The Obama Administration is handing out waivers far and wide for its health-care bill, but behind the scenes the bureaucracy is grinding ahead writing new regulations. The latest example is the rule for Accountable Care Organizations that are supposed to be the crown jewel of cost-saving reform. One problem: The draft rule is so awful that even the models for it say they won’t participate.
The American Medical Group Association, a trade association of multispeciality practice groups and other integrated providers, calls the rule recently drafted by the Department of Health and Human Services “overly prescriptive, operationally burdensome, and the incentives are too difficult to achieve.” In a survey of its members, 93% said they won’t enroll.
And no wonder, since the 429-page rule is a classic of top-down micromanagement. ACOs will need to comply with a kitchen sink of 65 clinical measures that are meant to produce efficiencies, like reducing infections or ensuring that patients take their medications after hospital discharge. If care at an ACO costs less than Medicare predicts it will cost under the status quo, then the ACO will receive a share of the savings as a bonus payment. The rule also includes financial penalties if an ACO misses its targets.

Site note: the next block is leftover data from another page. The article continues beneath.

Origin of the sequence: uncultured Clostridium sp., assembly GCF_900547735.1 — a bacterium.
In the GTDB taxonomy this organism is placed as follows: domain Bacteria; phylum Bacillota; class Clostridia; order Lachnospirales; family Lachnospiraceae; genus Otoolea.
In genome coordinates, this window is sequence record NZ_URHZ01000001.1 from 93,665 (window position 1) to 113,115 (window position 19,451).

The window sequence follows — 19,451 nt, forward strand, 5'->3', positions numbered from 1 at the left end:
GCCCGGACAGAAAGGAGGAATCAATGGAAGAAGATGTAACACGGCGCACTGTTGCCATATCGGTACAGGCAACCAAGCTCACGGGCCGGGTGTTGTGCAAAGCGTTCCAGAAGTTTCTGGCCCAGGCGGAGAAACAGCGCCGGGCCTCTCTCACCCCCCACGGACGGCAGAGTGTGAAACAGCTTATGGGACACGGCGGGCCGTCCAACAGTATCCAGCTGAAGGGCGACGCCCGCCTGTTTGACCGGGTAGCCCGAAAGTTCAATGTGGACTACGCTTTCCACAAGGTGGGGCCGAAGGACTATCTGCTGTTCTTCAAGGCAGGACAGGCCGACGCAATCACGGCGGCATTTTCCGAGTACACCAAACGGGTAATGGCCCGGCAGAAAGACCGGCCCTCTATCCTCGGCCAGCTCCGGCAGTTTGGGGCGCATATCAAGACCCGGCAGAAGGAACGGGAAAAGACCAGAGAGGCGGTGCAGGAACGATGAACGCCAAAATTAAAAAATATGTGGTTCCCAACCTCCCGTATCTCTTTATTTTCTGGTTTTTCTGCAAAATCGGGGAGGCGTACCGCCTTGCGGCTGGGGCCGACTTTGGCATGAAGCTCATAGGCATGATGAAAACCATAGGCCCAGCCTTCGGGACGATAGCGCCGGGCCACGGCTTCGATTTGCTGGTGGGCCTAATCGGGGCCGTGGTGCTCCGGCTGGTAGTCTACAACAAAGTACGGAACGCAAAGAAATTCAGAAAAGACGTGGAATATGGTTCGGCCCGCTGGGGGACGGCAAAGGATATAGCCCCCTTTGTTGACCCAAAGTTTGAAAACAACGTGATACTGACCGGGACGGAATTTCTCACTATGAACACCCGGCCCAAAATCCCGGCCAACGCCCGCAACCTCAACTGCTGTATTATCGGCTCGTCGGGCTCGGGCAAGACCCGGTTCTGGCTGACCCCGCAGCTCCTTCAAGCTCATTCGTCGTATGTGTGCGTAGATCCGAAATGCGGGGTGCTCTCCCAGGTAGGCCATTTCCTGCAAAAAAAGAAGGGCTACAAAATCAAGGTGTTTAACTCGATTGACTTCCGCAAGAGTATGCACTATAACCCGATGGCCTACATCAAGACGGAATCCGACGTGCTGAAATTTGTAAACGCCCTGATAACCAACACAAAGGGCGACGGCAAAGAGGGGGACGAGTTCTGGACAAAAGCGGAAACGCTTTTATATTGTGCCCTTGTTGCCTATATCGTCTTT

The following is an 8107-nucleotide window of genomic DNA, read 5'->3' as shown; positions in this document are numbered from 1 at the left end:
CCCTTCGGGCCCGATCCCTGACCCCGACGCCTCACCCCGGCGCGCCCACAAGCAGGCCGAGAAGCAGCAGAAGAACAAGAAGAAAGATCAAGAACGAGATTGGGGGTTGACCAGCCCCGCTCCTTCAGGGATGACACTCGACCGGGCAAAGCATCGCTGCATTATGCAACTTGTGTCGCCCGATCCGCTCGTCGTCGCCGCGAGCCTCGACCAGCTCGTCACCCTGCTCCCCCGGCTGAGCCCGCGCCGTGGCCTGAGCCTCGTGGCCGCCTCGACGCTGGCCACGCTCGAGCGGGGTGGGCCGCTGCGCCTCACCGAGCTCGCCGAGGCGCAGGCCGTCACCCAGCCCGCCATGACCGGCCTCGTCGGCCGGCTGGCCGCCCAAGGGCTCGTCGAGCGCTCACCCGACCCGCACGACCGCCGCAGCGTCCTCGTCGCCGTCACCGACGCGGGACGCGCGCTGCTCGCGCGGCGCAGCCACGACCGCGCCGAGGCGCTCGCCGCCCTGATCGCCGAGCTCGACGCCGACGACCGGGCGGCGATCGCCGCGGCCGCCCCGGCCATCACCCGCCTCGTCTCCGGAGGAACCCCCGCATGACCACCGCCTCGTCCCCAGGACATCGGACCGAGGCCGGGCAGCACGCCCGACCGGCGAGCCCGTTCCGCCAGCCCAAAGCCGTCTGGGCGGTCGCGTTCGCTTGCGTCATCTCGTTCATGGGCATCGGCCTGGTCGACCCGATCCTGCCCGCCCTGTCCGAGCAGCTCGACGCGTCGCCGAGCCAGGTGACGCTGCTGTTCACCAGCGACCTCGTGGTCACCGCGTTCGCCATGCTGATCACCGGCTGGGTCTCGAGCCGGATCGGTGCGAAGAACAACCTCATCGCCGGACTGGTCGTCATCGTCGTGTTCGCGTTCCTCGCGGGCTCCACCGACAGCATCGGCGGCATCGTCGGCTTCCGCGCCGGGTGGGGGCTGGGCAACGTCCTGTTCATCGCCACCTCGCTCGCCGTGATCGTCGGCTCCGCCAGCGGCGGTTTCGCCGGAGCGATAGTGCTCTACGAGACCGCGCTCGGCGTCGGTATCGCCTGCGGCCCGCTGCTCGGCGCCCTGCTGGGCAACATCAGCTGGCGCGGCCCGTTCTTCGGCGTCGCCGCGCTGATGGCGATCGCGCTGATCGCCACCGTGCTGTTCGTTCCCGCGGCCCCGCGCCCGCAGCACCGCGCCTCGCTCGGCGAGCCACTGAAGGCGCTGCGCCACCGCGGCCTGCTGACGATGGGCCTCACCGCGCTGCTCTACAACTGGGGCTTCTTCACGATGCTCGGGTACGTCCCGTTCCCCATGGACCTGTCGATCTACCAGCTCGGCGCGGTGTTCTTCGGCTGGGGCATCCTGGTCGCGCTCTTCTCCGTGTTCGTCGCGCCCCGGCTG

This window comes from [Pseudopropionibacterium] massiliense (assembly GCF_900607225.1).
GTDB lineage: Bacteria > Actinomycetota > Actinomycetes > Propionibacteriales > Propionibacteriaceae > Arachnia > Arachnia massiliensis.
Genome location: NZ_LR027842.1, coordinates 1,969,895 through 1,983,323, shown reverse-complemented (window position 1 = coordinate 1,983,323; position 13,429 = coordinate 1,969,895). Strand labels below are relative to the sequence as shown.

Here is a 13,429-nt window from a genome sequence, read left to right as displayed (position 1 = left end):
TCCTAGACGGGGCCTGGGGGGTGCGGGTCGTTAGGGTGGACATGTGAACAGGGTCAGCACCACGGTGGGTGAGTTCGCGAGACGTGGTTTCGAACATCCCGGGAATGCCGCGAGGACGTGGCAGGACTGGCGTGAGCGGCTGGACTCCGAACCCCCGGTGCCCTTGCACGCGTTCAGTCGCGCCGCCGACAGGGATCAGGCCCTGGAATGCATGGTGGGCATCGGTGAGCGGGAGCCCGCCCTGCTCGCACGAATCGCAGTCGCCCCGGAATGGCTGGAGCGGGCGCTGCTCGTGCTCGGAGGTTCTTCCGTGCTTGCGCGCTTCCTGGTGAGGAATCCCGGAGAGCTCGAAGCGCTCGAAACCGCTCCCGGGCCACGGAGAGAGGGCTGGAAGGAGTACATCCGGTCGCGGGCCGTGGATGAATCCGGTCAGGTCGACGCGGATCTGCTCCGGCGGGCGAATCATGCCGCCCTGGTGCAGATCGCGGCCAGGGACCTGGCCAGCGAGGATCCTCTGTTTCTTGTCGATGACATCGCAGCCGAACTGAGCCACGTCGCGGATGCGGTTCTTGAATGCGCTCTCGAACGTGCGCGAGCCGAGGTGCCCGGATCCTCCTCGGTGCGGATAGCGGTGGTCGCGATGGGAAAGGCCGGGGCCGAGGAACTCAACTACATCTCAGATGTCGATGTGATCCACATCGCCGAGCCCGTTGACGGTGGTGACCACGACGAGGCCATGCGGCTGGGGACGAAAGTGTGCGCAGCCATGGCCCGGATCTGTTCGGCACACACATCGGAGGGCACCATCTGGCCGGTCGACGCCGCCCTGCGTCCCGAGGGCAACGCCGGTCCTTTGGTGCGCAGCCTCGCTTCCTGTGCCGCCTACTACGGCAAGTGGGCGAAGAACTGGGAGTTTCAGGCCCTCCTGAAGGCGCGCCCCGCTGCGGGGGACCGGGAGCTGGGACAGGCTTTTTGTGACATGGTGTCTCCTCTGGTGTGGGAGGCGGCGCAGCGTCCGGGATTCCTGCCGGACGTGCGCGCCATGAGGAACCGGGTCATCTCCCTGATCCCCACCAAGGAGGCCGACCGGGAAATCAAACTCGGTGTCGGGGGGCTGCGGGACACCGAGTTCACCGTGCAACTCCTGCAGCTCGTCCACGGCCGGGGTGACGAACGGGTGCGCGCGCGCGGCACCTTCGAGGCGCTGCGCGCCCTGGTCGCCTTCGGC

The irony, and maybe the tragedy, is that Paul Ryan’s Medicare reform plan is far more likely to drive more accountable care. Under his proposed premium support payments, seniors would be responsible for the marginal costs of their care, and we suspect most will choose more efficient providers. As these incentives start to change patient behavior and spread throughout the delivery system, the doctors and hospitals that offer a better value for the health dollar will succeed.